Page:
Tunisia’s judiciary has reportedly launched an investigation into three of the country’s leading political parties, including Ennahda and Qalb Tounes, on suspicion of receiving foreign funds during the 2019 election campaign.
It comes after the country’s president, Kais Saied, dismissed the prime minister, Hichem Mechichi, on Sunday and suspended parliament for 30 days. The president’s actions plunged Tunisia into its deepest crisis in a decade and led to accusations of a coup taking place.
A judicial source told Reuters that the investigation was opened on 14 July, weeks before the president staged his dramatic intervention on Sunday.
The investigation into foreign funding is taking place free from presidential interference, sources said.
Ayich Tounes, the populist movement that sprang up in 2019, is also being investigated.
All three parties involved are no strangers to controversy. Media mogul, Nabil Karoui, who founded Qalb Tounes, fought the majority of his 2019 presidential bid from the cells of Tunisia’s prison system, where he was being held for corruption charges he denies, but which remain ongoing.
Ennahda have been dogged by controversy almost since its inception. While details are scarce, accusations over foreign funding most likely relate to public suspicions over the political party’s close relationship to Qatar.
Ayich Tounes, for its part, has long been linked to the Rambourg Foundation.
Kais Saied’s dramatic intervention into Tunisian political life on Sunday remains overwhelmingly popular within the North African country. On Tuesday, the country’s Nobel Prize-winning National Order of Tunisian Lawyers, (ONAT) threw their weight behind the president, calling for an opening of all the records relating to past corruption, electoral interference and terrorism.
But Tunisia’s current direction of travel is unlikely to calm frayed nerves overseas.
In Washington, Republican senator Lindsey Graham said the US and its allies needed to go “all in” on Tunisia, including being “on the ground”. Elsewhere, Democrat Chris Murphy questioned the possibility of the UAE and Saudi Arabi lying behind the president’s actions.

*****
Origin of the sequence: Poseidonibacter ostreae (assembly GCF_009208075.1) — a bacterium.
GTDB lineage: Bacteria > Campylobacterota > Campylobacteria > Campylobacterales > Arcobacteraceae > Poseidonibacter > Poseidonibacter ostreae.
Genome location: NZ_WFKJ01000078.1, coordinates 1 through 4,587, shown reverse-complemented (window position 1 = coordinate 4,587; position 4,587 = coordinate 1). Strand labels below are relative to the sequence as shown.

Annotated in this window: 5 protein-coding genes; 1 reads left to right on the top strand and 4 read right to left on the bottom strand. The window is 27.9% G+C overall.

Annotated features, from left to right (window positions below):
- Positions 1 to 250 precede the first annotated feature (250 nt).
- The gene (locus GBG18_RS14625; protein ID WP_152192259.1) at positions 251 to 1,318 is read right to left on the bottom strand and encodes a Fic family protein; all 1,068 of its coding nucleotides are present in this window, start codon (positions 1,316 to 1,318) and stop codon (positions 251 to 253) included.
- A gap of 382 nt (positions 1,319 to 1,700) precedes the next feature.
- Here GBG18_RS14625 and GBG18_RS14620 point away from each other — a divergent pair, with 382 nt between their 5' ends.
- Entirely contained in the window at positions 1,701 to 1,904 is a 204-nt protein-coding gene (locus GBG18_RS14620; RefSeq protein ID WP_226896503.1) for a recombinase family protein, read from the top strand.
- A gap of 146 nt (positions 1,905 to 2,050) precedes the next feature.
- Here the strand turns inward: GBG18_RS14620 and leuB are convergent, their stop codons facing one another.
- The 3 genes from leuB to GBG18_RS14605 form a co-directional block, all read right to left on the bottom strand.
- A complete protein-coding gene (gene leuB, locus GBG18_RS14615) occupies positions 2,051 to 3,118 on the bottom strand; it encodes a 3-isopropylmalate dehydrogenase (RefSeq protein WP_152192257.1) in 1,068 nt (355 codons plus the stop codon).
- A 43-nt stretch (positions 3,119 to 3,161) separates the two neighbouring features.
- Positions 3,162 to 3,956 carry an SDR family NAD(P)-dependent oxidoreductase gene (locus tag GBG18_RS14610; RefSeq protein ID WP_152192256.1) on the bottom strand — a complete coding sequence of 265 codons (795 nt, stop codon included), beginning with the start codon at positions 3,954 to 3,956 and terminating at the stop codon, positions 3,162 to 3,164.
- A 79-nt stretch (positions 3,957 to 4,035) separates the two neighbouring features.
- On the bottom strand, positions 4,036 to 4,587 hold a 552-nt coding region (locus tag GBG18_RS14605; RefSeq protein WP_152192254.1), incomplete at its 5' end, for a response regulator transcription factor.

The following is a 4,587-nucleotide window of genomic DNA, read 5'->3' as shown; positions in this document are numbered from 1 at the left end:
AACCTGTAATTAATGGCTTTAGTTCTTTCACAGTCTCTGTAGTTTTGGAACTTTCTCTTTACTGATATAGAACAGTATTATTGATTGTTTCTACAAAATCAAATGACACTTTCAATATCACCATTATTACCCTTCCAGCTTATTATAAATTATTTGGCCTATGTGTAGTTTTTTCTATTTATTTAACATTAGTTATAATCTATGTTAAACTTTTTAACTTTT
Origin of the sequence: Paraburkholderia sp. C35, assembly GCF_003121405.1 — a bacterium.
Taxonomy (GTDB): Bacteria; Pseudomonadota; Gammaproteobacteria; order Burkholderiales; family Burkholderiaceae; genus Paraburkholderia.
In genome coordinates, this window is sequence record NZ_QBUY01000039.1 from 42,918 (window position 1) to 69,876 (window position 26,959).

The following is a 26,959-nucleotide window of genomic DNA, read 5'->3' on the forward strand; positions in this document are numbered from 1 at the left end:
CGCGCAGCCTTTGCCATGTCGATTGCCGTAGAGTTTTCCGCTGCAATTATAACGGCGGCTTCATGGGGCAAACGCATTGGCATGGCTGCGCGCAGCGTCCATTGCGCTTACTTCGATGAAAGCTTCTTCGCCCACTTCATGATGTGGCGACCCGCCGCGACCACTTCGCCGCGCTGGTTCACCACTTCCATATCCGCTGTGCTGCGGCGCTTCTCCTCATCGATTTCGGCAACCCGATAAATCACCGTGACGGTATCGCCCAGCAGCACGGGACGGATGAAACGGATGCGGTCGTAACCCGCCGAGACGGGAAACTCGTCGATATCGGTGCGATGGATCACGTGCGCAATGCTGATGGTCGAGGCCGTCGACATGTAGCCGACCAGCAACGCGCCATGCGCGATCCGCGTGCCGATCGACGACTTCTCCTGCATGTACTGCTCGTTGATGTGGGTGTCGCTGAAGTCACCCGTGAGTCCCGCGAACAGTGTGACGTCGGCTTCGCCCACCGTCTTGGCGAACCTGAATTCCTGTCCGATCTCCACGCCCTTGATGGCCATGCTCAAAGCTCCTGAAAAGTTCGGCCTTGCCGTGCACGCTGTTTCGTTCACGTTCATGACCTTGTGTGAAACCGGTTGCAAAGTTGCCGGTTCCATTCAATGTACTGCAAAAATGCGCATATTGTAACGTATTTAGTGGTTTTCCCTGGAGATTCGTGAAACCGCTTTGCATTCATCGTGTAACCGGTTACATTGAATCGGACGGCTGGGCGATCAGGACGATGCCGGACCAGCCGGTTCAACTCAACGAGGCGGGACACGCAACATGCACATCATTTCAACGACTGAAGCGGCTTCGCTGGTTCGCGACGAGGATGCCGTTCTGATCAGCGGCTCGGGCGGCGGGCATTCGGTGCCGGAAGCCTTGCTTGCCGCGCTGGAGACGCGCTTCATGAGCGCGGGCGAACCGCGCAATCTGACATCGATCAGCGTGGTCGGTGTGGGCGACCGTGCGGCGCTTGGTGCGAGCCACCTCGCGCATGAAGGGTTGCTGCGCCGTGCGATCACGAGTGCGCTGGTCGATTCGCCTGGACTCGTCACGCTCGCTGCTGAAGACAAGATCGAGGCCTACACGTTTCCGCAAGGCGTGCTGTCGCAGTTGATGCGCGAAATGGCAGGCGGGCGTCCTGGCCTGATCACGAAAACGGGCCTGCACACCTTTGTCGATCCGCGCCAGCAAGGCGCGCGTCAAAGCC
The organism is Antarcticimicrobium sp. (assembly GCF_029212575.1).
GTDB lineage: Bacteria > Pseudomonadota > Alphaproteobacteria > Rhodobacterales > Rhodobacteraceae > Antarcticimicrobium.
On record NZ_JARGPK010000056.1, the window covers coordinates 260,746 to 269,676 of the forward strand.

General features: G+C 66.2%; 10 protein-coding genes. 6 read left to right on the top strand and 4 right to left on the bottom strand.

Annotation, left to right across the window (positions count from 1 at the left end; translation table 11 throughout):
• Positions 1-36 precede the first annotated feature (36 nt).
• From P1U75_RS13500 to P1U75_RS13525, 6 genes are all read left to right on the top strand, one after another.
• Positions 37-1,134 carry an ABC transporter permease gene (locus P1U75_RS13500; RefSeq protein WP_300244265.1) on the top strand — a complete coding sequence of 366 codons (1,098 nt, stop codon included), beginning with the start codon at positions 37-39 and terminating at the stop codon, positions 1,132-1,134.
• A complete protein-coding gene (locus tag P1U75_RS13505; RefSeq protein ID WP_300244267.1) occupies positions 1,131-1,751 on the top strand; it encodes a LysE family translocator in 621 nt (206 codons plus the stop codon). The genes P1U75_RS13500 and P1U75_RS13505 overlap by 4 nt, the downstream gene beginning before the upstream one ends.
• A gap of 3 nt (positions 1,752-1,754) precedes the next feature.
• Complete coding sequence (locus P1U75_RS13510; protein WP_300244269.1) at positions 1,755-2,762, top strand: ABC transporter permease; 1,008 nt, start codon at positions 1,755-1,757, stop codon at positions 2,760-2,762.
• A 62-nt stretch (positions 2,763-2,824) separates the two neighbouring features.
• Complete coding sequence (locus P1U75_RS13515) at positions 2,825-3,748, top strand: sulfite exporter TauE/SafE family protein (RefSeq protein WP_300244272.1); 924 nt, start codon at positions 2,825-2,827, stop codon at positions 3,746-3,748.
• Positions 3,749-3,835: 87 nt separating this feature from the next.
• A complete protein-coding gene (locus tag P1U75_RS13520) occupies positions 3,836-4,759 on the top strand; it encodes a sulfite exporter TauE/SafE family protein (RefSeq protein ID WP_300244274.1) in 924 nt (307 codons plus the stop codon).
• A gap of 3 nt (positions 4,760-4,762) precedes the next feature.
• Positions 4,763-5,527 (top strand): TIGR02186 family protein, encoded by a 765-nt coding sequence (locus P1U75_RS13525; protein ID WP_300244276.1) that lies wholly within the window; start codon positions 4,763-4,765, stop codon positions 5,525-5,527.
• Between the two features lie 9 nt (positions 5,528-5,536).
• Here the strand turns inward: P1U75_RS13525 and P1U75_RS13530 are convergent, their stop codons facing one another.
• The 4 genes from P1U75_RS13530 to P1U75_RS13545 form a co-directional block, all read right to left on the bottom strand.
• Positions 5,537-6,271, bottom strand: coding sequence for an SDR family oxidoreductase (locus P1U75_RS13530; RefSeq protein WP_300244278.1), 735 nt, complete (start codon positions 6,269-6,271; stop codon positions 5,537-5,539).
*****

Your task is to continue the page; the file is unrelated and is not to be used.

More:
Irrespective of outside involvement, the president enjoys enthusiastic support from a public long wearied with the theatrics and grandstanding of the country’s party politics. Successive Tunisian governments have come to be seen as having prioritised politics over the welfare of the country.
In recent weeks, the government’s woeful response to the global pandemic has proven to be a lightning rod for public distrust in parliament. Oxygen supplies within Tunisia’s chronically underfunded public healthcare system have long been at a premium as coronavirus cases continued to peak.
Compounding public perceptions of political ineffectiveness was the botched opening of vaccine centres over the Muslim holiday of Eid and the subsequent mudslinging between the prime minister and the minister of health over who was responsible for the debacle.
The president’s supporters have also characterised Tunisia’s largest party, the self-styled "Muslim democrats," Ennahda, as simply “Islamists” in an effort to undermine criticism of Saied’s intervention.
Ennahda has been a presence in almost every government since the revolution, which has done little to bolster its current credibility.
But for now, the country looks on, waiting to see what the president will do. He appears secure in the short term, with the conditional support of allies, but much of his backing is conditioned upon measures he has enacted, including reopening parliament at the end of its suspension.
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